Fire Emblem Heroes Review

As a long time Fire Emblem fan, I was both hesitant and excited for the series’ first foray onto mobile devices. Fire Emblem Heroes not only is a fun and worthy entry in the long-time series but proves that micro-transactions can be handled well and fairly.

Right off the bat, Fire Emblem Heroes feels like a Fire Emblem game. From the character art and dialogue to the grid based combat, Fire Emblem Heroes has all of the superficial aspects you could expect from the franchise. What separates this game from previous titles is the depth, scale, and progression throughout the entire game.

Being a mobile game, Fire Emblem Heroes has been scaled down in map size compared to other games in the series. Each map is a 6x8 grid, allowing you to see the entire map on a single vertical screen on your phone or tablet. These smaller maps are accompanied by smaller parties, as you are limited to 4 characters in very battle. While these do sound like negatives, this positively affects the mobile aspect of the game, making each battle shorter in length. These shorter battles fit a smartphone game well, as you normally are not having long play sessions on your phone.

As a simplified version of Fire Emblem, Heroes simplifies its combat alongside its map structure. While familiar systems such as the rock-paper-scissors-like weapon triangle are still present, many “more complex” mechanics have been taken out entirely. No longer must you worry about switching weapons or pairing up of units for assisted kills, but your focus is now on the set strengths and weaknesses of the individual characters themselves.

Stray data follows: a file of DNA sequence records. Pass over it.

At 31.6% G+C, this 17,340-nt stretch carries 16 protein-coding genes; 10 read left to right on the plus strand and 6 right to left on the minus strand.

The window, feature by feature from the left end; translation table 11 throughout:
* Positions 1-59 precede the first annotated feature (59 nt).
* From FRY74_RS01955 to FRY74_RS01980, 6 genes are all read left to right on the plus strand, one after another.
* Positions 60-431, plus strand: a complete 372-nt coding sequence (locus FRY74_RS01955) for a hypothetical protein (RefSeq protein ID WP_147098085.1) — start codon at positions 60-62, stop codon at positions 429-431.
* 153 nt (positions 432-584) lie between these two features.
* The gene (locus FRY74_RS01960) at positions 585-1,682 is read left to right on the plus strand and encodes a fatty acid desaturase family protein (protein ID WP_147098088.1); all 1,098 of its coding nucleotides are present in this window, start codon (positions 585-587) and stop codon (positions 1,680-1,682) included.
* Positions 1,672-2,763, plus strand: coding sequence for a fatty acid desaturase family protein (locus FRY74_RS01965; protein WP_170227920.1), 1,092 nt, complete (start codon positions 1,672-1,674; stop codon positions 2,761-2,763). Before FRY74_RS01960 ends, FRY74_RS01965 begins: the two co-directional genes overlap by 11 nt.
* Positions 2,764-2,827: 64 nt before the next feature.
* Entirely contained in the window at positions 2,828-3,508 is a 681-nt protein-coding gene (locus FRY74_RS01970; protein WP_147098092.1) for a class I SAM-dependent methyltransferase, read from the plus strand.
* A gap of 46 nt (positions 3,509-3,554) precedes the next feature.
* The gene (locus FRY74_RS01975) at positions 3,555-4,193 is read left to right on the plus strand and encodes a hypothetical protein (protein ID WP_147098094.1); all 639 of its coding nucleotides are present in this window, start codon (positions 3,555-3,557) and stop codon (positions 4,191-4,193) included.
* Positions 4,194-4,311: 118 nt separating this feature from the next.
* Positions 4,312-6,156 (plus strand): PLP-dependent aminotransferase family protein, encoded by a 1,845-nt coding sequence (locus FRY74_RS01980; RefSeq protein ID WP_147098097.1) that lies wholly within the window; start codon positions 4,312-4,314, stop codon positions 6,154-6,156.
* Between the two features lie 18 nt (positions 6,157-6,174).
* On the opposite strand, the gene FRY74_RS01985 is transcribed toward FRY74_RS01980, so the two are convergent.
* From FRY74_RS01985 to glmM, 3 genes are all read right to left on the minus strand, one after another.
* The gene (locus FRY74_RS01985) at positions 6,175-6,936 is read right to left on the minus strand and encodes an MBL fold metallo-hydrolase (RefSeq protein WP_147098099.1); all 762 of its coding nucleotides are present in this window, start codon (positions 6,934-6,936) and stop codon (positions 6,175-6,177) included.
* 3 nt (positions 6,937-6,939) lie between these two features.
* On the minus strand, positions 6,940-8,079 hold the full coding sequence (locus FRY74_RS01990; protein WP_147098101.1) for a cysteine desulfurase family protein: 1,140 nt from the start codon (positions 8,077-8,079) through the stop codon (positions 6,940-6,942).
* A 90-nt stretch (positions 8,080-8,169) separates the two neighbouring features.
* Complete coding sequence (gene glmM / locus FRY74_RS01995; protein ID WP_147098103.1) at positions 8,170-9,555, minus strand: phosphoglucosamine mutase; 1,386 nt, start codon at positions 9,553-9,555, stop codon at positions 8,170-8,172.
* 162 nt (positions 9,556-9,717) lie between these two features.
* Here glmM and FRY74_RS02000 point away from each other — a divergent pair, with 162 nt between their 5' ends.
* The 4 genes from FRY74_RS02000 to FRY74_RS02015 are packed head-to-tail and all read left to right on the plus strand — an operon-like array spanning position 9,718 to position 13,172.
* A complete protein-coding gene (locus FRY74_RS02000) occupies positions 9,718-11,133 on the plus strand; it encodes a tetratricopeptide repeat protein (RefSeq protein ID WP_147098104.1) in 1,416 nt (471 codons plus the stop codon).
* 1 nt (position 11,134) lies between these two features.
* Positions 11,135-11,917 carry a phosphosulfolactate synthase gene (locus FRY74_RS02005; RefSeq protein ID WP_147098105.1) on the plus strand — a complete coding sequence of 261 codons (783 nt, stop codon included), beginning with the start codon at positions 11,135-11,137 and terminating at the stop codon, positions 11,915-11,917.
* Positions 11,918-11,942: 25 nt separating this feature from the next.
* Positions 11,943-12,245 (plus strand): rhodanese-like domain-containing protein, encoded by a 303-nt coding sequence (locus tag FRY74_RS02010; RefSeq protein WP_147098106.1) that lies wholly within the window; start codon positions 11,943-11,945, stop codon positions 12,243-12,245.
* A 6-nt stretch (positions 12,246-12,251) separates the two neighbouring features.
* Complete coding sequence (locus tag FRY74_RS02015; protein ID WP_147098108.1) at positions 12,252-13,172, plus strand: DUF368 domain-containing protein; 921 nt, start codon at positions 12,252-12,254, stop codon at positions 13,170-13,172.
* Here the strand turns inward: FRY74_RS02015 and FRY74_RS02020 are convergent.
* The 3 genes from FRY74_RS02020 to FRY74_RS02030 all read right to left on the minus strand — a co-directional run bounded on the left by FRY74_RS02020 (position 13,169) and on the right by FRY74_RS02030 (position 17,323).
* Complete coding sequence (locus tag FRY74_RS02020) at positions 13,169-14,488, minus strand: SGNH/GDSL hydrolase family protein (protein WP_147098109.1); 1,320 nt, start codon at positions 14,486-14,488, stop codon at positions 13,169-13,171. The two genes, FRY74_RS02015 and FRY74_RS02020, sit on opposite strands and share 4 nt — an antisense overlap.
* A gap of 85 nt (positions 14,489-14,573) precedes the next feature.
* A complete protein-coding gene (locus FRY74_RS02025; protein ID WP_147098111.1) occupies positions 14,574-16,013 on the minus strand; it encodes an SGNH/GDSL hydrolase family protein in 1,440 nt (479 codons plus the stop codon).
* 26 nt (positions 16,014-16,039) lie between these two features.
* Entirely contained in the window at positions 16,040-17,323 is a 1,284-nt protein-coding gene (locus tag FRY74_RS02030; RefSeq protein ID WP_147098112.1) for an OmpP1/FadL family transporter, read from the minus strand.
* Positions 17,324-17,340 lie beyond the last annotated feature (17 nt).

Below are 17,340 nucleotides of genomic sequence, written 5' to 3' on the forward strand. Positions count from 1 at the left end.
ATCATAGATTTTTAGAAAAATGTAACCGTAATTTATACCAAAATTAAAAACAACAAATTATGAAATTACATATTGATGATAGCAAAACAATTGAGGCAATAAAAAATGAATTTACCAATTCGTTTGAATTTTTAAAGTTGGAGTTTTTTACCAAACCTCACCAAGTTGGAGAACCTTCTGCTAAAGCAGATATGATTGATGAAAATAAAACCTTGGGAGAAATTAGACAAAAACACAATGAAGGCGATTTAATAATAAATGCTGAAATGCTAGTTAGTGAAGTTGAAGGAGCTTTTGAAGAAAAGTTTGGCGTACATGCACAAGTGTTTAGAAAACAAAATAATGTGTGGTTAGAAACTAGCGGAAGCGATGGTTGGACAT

Unlocking character units is where the statistical randomness, absent from other aspects of the game, manifests. Unlocking of characters, outside of the ones obtained during the main quest, require currency called “orbs” to give you a random chance at characters. While a great number of orbs can be earned throughout the game by beating various story missions and quests, you have the option to purchase orbs through micro transactions. The game gives you enough orbs to unlock a capable team without having to pay money, but those looking to unlock every hero the game has to offer may have to resort to purchasing some orbs to diversify their army.

Again, the characters you receive are random. The more you “summon” the heroes, the fewer orbs you have to spend on each of them. This is a good incentive to save your orbs and spend them all at once, but it does not guarantee you any of the characters you are hoping to get. I was lucky in my first few attempts to get strong and desirable characters, but I do not see every player being as lucky.

Overall, the game is fun. Even as I write this review, I have the game off to the side of my keyboard, progressing through more story levels at harder difficulties. It’s fun, enjoyable, and a great game to play on the go. Don’t let the free to play nature shy you away from this overall fun strategy game.